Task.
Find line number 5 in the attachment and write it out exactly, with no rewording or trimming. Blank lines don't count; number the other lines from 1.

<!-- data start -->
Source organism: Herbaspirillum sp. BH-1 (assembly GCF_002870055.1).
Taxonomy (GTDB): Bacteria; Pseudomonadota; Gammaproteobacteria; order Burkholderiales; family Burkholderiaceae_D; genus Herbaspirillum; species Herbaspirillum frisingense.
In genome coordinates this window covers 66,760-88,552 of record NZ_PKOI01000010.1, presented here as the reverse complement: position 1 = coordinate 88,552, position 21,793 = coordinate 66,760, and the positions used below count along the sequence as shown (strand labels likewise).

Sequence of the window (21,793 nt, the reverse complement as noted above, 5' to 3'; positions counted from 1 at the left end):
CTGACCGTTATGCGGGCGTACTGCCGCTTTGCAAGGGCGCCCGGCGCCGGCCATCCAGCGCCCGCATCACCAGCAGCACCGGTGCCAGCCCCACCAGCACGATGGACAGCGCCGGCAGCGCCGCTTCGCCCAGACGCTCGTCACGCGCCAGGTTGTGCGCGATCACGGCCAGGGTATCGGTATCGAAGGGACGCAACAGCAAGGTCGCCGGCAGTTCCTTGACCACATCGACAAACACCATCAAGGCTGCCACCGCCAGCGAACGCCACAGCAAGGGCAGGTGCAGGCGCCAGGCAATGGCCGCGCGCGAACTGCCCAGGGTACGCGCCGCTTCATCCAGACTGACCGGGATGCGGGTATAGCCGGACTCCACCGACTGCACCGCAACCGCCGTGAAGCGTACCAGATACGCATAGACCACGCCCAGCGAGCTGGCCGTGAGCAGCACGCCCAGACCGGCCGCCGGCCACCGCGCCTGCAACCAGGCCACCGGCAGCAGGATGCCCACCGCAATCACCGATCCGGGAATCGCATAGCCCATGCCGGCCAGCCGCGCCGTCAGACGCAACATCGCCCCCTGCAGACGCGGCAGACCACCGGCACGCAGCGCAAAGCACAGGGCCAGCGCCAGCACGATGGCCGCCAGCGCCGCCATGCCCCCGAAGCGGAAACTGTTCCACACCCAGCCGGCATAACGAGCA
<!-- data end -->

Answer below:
CTGACCGTTATGCGGGCGTACTGCCGCTTTGCAAGGGCGCCCGGCGCCGGCCATCCAGCGCCCGCATCACCAGCAGCACCGGTGCCAGCCCCACCAGCACGATGGACAGCGCCGGCAGCGCCGCTTCGCCCAGACGCTCGTCACGCGCCAGGTTGTGCGCGATCACGGCCAGGGTATCGGTATCGAAGGGACGCAACAGCAAGGTCGCCGGCAGTTCCTTGACCACATCGACAAACACCATCAAGGCTGCCACCGCCAGCGAACGCCACAGCAAGGGCAGGTGCAGGCGCCAGGCAATGGCCGCGCGCGAACTGCCCAGGGTACGCGCCGCTTCATCCAGACTGACCGGGATGCGGGTATAGCCGGACTCCACCGACTGCACCGCAACCGCCGTGAAGCGTACCAGATACGCATAGACCACGCCCAGCGAGCTGGCCGTGAGCAGCACGCCCAGACCGGCCGCCGGCCACCGCGCCTGCAACCAGGCCACCGGCAGCAGGATGCCCACCGCAATCACCGATCCGGGAATCGCATAGCCCATGCCGGCCAGCCGCGCCGTCAGACGCAACATCGCCCCCTGCAGACGCGGCAGACCACCGGCACGCAGCGCAAAGCACAGGGCCAGCGCCAGCACGATGGCCGCCAGCGCCGCCATGCCCCCGAAGCGGAAACTGTTCCACACCCAGCCGGCATAACGAGCA